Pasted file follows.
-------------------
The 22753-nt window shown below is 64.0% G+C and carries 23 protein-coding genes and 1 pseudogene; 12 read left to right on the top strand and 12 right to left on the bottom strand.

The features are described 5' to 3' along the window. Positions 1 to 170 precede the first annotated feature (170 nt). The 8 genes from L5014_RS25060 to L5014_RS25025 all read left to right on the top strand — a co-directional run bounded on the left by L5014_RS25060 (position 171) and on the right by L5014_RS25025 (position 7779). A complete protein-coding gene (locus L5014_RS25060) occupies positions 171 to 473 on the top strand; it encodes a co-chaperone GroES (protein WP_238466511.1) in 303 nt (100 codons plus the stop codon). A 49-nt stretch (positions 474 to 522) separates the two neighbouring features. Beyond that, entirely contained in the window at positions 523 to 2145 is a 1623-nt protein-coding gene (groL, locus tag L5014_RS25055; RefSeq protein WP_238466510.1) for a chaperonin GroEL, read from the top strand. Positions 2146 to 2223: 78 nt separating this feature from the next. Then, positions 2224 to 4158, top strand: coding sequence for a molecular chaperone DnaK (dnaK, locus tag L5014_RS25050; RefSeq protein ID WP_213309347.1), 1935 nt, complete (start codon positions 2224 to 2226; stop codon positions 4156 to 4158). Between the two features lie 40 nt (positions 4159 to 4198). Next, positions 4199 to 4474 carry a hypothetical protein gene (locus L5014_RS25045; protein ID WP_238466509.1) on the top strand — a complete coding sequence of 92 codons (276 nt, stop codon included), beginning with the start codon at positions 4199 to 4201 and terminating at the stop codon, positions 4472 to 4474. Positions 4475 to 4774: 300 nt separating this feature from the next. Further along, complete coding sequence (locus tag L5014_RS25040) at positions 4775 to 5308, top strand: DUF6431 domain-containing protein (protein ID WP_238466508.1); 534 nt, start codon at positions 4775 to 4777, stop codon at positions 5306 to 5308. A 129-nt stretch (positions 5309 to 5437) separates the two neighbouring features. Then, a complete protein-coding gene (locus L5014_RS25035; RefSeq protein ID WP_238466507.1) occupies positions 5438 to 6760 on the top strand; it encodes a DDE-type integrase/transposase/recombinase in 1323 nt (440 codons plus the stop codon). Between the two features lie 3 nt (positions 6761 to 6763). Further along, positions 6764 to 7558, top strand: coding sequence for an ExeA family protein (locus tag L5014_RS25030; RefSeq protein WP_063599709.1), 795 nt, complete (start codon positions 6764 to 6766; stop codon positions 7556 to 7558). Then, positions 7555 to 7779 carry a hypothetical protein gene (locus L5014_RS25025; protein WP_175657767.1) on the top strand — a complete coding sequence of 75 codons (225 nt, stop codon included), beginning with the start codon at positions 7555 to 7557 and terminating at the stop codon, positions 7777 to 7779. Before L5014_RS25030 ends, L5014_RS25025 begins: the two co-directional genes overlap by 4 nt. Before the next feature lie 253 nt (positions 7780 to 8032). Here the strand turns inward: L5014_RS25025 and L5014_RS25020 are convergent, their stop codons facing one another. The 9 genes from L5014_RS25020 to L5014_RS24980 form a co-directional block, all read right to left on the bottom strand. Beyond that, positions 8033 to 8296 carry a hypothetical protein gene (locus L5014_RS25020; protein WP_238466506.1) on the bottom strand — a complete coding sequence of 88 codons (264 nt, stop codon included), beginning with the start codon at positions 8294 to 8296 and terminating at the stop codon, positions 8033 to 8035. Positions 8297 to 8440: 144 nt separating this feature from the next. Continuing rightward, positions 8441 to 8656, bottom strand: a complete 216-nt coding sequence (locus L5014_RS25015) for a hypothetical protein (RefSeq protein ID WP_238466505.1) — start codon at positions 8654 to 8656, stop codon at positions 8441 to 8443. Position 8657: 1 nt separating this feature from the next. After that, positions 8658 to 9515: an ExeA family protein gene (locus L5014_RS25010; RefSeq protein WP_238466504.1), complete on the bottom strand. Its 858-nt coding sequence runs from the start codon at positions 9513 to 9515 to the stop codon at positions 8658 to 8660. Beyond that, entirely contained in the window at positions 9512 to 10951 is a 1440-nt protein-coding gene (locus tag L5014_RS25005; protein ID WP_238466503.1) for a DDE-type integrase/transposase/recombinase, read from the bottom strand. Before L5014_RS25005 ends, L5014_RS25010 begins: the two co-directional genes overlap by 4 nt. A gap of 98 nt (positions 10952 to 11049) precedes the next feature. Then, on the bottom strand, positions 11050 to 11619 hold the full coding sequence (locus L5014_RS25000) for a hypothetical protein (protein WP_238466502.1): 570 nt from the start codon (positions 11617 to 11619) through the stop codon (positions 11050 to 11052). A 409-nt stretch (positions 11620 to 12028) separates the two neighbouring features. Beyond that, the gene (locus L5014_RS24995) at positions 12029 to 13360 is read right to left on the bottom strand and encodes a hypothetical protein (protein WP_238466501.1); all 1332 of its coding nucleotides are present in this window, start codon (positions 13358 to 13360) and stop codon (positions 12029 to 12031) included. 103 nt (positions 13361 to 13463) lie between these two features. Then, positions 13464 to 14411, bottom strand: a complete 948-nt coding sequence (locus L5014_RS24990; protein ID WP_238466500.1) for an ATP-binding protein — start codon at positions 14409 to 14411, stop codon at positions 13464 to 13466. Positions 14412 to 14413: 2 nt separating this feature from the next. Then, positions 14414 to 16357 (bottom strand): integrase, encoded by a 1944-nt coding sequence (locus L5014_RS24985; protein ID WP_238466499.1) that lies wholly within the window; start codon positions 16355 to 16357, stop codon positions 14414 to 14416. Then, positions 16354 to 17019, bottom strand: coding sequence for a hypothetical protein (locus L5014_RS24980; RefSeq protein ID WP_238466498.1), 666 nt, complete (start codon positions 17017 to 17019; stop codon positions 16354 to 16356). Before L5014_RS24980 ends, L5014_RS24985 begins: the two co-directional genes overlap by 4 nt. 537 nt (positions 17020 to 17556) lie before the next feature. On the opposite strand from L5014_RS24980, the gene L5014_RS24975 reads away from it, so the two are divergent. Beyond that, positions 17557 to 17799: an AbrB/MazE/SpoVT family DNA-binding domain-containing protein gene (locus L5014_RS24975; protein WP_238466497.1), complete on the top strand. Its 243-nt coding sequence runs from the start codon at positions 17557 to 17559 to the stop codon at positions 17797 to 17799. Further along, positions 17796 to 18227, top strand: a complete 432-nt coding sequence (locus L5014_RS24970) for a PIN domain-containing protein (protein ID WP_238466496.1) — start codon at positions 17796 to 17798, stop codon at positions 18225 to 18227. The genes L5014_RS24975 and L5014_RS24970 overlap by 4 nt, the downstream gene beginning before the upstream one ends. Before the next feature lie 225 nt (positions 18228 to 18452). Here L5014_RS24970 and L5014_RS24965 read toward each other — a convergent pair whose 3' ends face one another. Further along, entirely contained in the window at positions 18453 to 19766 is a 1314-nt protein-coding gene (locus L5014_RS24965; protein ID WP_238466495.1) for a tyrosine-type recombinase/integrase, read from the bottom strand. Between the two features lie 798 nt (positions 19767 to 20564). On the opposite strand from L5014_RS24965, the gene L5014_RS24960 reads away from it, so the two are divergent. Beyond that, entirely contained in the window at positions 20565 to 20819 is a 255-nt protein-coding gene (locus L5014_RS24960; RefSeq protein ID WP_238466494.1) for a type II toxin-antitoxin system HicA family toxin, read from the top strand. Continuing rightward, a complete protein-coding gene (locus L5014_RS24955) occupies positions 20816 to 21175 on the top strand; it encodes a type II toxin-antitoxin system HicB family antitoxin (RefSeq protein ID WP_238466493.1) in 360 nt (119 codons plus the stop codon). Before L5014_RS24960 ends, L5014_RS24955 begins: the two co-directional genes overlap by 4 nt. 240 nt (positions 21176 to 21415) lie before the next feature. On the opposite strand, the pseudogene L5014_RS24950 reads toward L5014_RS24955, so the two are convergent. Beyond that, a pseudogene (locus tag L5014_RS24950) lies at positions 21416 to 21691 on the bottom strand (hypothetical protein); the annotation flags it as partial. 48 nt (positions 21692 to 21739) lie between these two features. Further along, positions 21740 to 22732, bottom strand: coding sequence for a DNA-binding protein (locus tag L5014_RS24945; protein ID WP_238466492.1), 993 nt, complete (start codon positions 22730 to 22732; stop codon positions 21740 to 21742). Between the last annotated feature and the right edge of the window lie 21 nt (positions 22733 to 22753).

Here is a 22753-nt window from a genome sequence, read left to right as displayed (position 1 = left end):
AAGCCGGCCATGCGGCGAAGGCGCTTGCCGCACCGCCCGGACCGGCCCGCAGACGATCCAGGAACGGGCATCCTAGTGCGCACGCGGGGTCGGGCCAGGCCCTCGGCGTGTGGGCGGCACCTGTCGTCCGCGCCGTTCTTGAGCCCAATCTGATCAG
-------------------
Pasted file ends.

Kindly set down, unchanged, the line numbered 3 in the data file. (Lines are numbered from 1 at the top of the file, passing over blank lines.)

Here is a 22753-nt window from a genome sequence, read left to right as displayed (position 1 = left end):